By the early 17th century, Shakespeare was praising short and snappy punchlines in Hamlet. Later that century, Japanese poet Matsuo Basho became a haiku master thanks to his immortal frog-pond-splash trifecta. By the 20th century, the telegraph made it possible to send your thoughts around the world, but curtness was an economic imperative since you were charged per word. The modern equivalent of the telegraph, thumb-intensive cellphone SMS (text messaging) also makes pithy thoughts a necessity. And overdiscussed Twitter imposes a 140-character limit on your genius, which works out to 20 or 30 words, depending on the sophistication of your vocabulary.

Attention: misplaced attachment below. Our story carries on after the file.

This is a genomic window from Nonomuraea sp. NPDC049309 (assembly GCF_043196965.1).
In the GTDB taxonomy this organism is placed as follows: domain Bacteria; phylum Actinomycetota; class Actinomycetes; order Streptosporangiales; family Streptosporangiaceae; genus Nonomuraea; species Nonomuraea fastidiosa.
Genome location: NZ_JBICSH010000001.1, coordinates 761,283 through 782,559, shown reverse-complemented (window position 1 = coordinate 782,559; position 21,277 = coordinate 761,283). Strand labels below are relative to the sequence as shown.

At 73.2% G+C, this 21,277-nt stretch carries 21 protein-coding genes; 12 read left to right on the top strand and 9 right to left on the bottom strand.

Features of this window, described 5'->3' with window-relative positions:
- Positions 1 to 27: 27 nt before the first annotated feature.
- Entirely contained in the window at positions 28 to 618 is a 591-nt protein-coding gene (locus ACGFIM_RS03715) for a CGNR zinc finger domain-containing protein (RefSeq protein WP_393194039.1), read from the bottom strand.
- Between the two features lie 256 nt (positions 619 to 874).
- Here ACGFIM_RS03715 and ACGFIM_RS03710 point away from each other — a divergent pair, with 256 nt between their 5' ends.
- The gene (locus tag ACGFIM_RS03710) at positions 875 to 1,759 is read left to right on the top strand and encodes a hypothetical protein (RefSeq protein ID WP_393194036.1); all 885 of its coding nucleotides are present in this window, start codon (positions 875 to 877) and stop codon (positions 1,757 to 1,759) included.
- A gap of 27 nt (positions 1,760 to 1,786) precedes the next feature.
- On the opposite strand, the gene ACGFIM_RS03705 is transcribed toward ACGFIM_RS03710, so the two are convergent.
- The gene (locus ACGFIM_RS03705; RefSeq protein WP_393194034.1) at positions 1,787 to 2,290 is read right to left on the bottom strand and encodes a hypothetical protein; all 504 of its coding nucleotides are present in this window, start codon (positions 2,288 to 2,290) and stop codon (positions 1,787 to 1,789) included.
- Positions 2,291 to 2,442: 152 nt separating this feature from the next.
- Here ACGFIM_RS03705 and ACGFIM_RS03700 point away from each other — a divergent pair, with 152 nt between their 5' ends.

The concision of telegrams created poetry and wit born of economy. "STREETS FULL OF WATER. PLEASE ADVISE," is what humorist Robert Benchley sent his editor at The New Yorker upon arriving in Venice for the first time.
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